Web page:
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    Something very similar to this was done on a episode of Northern Exposure a few years back. Great show. That Trebuchet was acquired by the local Summer festival ( Corvallis Oregon, Davinci (sp?) Days) they set it up one summer and used it to throw pallets full of old computer parts. It never matched the throw shown on the show. But still a pretty impressive machine. I belive that it was hard to store and set up so am not sure what its ultimate fate was.Davinic Days Trebuchet
     
    Last edited: May 19, 2004
  7. May 19, 2004 #6
    Oh, sure. I finish my degree in '95 and the next year they get a trebuchet. :grumpy:
     
  8. Jun 28, 2004 #7
    Trebuchet episodes

    Check the History channel in your TV program guide. I've seen a couple of programs on the subject. One is called 'Mail Call', and in that one there was an episode in which a medium sized trebuchet was used to fling watermelons. The other was on a program dedicated to the Trebuchet, and this one, if it is repeated might be announced in the guide. In it, a large Trebuchet is used, among other things, to throw an upright piano. (There may even have been another program on the subject - - I can't recall for sure.)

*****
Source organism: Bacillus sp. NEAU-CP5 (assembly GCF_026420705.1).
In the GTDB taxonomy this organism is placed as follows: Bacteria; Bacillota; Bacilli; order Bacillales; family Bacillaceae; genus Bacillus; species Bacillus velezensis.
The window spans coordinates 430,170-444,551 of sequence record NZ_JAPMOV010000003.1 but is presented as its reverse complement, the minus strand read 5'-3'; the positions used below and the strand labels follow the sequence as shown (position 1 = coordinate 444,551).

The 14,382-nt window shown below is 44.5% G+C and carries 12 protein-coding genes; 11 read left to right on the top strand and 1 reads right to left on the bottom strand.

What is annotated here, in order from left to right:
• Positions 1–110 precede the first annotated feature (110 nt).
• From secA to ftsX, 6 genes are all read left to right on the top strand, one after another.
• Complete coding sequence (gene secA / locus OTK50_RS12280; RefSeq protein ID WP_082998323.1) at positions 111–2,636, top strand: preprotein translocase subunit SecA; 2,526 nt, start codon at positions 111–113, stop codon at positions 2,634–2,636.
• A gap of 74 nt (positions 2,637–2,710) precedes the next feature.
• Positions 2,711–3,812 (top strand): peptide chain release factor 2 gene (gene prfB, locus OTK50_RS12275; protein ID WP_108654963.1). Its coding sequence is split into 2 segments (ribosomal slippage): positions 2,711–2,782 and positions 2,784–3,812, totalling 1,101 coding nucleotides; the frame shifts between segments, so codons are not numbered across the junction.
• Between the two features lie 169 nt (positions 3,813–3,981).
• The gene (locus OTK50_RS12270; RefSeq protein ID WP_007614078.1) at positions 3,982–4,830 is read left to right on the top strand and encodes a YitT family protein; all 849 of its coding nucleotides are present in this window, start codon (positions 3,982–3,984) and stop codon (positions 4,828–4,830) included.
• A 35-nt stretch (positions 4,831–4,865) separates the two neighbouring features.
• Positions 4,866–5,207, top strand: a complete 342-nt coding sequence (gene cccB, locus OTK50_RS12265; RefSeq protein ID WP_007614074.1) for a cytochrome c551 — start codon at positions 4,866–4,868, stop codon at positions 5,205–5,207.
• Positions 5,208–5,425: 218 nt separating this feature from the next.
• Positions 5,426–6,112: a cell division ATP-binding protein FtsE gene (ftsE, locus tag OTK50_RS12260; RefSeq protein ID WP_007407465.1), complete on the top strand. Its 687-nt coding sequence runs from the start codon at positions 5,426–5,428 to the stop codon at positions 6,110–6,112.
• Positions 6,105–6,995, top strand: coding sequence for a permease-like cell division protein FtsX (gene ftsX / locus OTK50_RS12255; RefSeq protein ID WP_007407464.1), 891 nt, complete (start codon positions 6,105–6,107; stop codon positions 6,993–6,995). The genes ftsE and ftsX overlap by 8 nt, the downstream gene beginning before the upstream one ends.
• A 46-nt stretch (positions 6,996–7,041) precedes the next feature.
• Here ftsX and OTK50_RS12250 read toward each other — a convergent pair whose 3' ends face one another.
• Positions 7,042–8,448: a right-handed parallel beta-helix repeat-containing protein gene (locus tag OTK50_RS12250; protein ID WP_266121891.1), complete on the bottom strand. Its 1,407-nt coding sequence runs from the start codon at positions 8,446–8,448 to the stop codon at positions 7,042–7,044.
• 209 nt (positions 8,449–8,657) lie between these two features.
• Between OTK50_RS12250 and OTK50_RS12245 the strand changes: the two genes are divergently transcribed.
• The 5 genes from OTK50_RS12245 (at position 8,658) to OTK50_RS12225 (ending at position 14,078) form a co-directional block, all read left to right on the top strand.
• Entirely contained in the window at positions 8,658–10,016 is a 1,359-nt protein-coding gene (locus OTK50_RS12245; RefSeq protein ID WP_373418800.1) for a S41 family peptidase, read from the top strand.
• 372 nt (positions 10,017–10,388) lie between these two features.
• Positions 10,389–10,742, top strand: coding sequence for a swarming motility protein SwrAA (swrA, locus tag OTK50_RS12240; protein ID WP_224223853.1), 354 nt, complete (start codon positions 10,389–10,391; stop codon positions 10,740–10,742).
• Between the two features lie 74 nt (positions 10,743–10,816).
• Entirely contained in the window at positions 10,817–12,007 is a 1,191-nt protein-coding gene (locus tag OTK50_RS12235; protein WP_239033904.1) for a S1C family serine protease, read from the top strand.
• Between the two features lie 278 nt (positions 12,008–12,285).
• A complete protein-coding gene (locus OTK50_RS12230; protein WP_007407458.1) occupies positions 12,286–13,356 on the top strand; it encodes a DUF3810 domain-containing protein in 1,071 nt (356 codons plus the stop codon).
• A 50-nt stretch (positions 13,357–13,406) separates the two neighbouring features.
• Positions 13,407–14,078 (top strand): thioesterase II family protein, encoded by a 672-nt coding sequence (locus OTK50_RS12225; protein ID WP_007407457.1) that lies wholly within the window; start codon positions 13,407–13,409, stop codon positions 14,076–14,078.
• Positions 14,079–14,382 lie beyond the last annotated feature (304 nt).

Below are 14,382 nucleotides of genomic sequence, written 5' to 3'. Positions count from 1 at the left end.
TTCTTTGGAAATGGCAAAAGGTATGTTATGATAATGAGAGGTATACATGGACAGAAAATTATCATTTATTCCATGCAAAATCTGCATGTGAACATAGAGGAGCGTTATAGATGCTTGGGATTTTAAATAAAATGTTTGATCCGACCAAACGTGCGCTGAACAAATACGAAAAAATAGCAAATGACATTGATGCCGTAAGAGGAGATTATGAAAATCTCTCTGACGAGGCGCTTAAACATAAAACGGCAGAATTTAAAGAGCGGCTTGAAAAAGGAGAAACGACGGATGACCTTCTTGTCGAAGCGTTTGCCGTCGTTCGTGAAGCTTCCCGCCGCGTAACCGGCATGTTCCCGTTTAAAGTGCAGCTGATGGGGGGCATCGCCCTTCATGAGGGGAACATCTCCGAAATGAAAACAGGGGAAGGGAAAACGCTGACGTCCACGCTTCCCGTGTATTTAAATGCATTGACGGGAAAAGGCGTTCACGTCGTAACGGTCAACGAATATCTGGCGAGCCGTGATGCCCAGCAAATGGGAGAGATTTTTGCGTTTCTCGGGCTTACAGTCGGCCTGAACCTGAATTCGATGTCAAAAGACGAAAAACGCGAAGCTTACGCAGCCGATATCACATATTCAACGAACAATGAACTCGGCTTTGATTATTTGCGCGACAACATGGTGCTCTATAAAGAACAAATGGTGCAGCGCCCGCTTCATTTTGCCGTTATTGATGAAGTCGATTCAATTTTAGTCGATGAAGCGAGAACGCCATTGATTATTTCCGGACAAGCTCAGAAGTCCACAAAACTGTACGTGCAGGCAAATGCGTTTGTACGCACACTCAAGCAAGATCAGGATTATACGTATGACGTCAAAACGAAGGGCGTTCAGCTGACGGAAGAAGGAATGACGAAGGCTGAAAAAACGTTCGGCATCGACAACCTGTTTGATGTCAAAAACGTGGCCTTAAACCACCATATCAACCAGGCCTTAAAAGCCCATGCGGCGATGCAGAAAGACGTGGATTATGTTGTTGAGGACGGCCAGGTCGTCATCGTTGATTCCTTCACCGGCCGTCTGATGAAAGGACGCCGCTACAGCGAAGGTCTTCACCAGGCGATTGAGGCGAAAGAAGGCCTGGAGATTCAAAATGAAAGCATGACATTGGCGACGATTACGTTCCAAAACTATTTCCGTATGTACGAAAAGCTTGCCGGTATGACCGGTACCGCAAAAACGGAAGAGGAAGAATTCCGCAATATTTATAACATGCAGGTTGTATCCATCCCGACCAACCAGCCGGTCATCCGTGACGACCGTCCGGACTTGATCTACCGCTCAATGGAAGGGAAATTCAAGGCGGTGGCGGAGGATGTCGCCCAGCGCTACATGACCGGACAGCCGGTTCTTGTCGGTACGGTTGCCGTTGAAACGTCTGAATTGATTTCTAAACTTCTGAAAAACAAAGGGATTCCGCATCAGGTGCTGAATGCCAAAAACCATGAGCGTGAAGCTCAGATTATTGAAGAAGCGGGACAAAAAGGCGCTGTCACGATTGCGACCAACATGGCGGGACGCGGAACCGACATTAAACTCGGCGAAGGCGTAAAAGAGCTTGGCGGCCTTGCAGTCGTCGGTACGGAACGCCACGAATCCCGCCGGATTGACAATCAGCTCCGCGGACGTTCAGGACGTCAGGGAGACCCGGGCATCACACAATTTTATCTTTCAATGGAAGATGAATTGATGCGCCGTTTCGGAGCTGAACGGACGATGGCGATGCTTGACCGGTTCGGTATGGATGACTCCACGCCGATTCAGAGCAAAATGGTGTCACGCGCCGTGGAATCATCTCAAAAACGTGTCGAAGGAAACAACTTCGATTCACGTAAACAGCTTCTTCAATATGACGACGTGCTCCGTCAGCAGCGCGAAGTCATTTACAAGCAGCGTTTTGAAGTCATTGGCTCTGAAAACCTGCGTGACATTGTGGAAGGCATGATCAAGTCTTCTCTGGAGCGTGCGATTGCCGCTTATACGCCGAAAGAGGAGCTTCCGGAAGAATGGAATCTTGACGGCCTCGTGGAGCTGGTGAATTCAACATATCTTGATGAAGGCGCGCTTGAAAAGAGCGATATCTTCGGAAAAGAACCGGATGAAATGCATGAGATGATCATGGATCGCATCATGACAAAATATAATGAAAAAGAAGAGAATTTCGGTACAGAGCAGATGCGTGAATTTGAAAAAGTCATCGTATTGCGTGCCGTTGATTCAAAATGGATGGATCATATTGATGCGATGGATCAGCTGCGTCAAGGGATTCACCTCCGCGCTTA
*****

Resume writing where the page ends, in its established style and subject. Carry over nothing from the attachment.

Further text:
In any account, check the History channel (and maybe also the Discovery channel) in your guide. You could also try the History and Discovery channel websites. There may be some info there; or someone there may give you some information.
     
  9. Jun 28, 2004 #8

    Njorl